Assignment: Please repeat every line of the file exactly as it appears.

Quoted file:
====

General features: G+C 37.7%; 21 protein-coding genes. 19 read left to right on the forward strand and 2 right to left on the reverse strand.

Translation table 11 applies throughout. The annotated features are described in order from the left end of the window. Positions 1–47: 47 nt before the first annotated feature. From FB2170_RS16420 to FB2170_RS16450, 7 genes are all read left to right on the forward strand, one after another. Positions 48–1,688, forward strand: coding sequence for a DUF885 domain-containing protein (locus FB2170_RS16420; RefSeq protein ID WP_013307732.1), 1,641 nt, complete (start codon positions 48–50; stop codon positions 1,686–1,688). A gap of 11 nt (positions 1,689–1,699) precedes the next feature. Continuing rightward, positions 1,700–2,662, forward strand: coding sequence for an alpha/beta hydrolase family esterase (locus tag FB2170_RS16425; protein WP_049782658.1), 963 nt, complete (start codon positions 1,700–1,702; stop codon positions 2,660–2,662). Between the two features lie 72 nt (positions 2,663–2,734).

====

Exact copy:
General features: G+C 37.7%; 21 protein-coding genes. 19 read left to right on the forward strand and 2 right to left on the reverse strand.

Translation table 11 applies throughout. The annotated features are described in order from the left end of the window. Positions 1–47: 47 nt before the first annotated feature. From FB2170_RS16420 to FB2170_RS16450, 7 genes are all read left to right on the forward strand, one after another. Positions 48–1,688, forward strand: coding sequence for a DUF885 domain-containing protein (locus FB2170_RS16420; RefSeq protein ID WP_013307732.1), 1,641 nt, complete (start codon positions 48–50; stop codon positions 1,686–1,688). A gap of 11 nt (positions 1,689–1,699) precedes the next feature. Continuing rightward, positions 1,700–2,662, forward strand: coding sequence for an alpha/beta hydrolase family esterase (locus tag FB2170_RS16425; protein WP_049782658.1), 963 nt, complete (start codon positions 1,700–1,702; stop codon positions 2,660–2,662). Between the two features lie 72 nt (positions 2,663–2,734).